Letter: Protecting asylum-seekers is a cost worth bearing

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Asylum is a prescription to heal from and prevent government persecution, including genocide, that Maine Republican legislators now resent as a “budgeting problem.” To be granted asylum in this country, asylum-seekers must provide observed medical and psychological evidence of wounds suffered from past persecution and proof they will suffer again at the hands of their native government. Applicants cannot work for six months after applying. By law, criminals cannot apply.

In 1948, the United Nations acknowledged asylum as a powerful prescription against the Holocaust because many of its victims had no place to go to escape the Third Reich’s persecution. Thus the UN Declaration of Human Rights, in Article 14, cites the right to seek asylum from government persecution, as a human right.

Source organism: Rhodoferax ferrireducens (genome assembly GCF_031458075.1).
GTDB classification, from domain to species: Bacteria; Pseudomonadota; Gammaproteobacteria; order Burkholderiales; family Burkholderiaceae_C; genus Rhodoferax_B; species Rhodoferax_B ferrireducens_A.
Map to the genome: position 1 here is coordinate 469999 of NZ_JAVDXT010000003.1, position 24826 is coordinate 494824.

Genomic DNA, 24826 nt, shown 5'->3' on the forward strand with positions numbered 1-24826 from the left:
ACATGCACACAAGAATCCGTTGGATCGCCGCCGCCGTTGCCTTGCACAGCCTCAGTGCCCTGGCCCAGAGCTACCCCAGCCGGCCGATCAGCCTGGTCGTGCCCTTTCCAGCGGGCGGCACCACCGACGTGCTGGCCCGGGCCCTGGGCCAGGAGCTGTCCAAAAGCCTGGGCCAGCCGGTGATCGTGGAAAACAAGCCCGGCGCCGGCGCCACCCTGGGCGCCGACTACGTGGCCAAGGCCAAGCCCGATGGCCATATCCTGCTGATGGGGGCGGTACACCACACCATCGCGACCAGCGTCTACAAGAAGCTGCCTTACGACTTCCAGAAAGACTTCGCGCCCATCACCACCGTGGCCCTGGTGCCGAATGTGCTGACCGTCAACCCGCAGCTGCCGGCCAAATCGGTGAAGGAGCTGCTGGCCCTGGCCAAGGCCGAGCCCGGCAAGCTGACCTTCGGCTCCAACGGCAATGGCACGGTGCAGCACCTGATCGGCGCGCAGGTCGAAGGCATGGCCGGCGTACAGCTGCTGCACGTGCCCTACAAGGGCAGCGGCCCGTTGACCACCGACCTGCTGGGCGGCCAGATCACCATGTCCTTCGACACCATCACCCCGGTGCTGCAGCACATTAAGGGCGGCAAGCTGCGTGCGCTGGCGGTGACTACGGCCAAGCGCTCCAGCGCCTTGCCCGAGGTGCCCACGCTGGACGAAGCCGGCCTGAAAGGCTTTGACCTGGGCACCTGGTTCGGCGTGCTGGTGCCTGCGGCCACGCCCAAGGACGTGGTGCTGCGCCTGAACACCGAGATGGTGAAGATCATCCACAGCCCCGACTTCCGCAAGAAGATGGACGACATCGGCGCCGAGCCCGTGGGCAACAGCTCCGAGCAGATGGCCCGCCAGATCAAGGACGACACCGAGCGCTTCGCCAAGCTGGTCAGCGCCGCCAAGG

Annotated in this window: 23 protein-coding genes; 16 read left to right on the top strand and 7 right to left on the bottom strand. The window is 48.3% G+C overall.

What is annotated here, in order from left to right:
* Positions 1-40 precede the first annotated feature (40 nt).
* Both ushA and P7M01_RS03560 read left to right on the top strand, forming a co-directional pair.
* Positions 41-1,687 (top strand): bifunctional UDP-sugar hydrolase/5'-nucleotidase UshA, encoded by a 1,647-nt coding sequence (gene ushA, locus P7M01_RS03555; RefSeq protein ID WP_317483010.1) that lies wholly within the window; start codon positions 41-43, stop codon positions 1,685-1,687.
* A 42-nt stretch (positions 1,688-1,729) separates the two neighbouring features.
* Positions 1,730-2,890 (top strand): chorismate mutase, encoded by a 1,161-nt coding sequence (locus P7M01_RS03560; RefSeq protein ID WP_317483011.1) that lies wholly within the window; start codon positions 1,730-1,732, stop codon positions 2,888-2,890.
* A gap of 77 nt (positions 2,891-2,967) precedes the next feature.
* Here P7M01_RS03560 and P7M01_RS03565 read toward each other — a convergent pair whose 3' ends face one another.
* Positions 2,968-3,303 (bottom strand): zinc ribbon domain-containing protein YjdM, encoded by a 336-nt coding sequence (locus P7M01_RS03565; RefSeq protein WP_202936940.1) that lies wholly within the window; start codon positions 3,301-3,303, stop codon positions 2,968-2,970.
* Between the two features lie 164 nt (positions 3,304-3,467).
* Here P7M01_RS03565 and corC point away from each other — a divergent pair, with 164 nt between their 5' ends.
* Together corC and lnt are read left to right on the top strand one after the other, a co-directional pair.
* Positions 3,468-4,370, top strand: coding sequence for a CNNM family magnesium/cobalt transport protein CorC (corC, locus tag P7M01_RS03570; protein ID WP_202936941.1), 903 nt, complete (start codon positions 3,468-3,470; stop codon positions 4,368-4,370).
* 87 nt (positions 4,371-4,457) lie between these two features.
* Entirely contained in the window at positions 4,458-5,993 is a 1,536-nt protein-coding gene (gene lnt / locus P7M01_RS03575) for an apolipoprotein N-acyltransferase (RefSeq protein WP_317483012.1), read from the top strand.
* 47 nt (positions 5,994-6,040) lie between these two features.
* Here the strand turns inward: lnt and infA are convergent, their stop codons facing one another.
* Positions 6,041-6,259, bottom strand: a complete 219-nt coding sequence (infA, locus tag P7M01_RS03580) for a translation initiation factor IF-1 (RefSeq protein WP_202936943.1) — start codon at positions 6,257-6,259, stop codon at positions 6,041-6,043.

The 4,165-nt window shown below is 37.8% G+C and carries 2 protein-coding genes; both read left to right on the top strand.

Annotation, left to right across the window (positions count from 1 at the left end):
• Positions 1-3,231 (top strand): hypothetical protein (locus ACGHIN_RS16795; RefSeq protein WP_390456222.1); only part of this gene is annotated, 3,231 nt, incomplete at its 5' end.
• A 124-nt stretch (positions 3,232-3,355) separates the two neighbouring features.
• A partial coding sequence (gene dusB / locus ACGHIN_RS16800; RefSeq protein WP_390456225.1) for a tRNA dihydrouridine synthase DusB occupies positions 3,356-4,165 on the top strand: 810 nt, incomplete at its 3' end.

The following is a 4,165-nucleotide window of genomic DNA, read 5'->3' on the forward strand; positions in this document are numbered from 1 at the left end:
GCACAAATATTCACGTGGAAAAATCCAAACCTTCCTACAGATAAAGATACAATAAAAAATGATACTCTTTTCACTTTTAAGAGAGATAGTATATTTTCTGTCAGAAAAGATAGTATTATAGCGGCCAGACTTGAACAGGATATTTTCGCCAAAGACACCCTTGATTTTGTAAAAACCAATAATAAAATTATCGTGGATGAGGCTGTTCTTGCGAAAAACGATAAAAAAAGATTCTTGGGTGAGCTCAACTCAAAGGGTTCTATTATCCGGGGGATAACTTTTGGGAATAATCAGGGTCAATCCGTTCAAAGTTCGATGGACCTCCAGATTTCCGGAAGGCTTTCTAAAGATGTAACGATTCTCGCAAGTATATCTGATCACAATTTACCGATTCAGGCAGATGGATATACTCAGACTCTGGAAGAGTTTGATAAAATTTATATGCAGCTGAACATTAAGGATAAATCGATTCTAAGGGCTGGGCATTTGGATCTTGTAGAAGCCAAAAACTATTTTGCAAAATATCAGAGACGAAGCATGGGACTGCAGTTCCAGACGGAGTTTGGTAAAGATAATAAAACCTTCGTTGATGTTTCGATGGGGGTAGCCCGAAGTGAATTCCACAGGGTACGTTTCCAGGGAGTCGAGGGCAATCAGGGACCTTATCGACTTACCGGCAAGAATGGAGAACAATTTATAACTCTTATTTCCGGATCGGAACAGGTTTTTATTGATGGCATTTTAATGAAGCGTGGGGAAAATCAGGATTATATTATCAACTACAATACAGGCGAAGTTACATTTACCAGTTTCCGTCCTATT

The world took its time recognizing the enormous human swath the hatred of the Holocaust cut. The reality that asylum was a prescription against persecution in the future gained traction quickly.

Many Maine asylum seekers are survivors of the 1994 Rwandan genocide, when 800,000 Tutsis were murdered over 100 days. Others hold beliefs that their native governments don’t like and have been persecuted, jailed, physically maimed and attacked. Many have seen family members disappear.

Sixty-three Republicans and the governor say provision of asylum to protect fundamental human rights costs too much. When money is more important than preventing genocide and protecting human rights, we should all be terrified.

Susan Cook